The Saga of Afzal Guru’s Execution

    When home minister Sushil Kumar Shinde was asked whether the execution of Afzal Guru was “political”, he said it was not a political decision but “done in accordance to the law”. The assumption, obviously, is that “politics” should not be part of dealing with complex political issues like terrorism and the emotional aftermath of carrying out the judicial process!

  Afzal Guru’s execution has, as it should in any democracy, triggered many debates: did the UPA act with political calculations? Was Afzal Guru wronged during the judicial process? Should India have provision for death penalty? Wouldn’t the execution revive unrest in Jammu and Kashmir to the scale of the 1990s?

  The Afzal Guru case was rooted in politics right from day one. The attack on Parliament was not a juvenile misadventure but a most violent manifestation of an aggressive form of politics, designed to challenge the very foundation of India’s secular, inclusive and parliamentary democracy. A stunning and strong slap on our very own motherland amour propré.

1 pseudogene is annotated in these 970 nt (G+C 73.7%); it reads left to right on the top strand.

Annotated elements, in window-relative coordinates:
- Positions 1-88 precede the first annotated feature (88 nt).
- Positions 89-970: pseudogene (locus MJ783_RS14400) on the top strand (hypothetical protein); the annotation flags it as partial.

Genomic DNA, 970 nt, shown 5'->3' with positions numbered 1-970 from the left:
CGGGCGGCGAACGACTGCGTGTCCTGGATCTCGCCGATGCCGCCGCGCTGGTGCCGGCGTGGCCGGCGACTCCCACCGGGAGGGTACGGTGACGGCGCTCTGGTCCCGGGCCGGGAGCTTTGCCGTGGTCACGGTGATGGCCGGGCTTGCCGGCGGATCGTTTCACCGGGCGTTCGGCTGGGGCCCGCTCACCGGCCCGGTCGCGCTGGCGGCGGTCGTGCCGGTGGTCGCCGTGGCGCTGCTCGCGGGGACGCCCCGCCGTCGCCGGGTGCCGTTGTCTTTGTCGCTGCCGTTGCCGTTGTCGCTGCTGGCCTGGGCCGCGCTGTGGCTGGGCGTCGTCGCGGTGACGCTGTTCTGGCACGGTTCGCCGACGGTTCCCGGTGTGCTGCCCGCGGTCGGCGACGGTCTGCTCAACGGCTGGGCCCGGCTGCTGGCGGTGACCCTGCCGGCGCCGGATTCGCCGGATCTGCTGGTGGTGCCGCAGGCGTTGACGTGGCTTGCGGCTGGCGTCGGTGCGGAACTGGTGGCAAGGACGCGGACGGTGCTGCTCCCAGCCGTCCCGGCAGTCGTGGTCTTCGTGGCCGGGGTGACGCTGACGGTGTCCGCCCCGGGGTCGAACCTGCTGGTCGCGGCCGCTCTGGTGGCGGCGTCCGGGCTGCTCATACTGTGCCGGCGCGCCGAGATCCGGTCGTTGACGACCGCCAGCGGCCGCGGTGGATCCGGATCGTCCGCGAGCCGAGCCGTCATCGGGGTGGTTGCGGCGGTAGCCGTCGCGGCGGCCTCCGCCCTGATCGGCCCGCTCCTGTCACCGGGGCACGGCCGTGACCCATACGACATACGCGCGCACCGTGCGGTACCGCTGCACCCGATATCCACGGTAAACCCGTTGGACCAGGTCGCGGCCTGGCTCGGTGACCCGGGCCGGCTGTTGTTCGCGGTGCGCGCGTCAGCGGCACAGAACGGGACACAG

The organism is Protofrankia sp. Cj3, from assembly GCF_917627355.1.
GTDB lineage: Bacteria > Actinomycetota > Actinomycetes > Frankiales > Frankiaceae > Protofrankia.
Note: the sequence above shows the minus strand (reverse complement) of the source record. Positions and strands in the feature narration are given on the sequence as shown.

The long delay in the execution of the death sentence was also part of politics. The Bharatiya Janata Party and the Sangh Parivar whipped up the worst form of jingoistic politics under the cover of “uncompromising fight against terrorism”. The frenzy had a clear communal subtext: the United Progressive Alliance regime was not only “soft on national security” but shall “not execute Afzal Guru because of its minority appeasement”.

  There was a counter-campaign with a matching subtext. Of course, many respected intellectuals / activists opposed the execution, based on the courage of their conviction and principles. But it was no secret that the campaign was also clinically exploited by the Jamaat-e-Islami, its political face, the Hurriyat (G), and terror outfits in Jammu and Kashmir and across the border for ideological and propaganda reasons. For most of them, the basic opposition to the Indian state is not the shortcomings of our democracy, but its adherence to a secular Constitution, instead of the Sharia.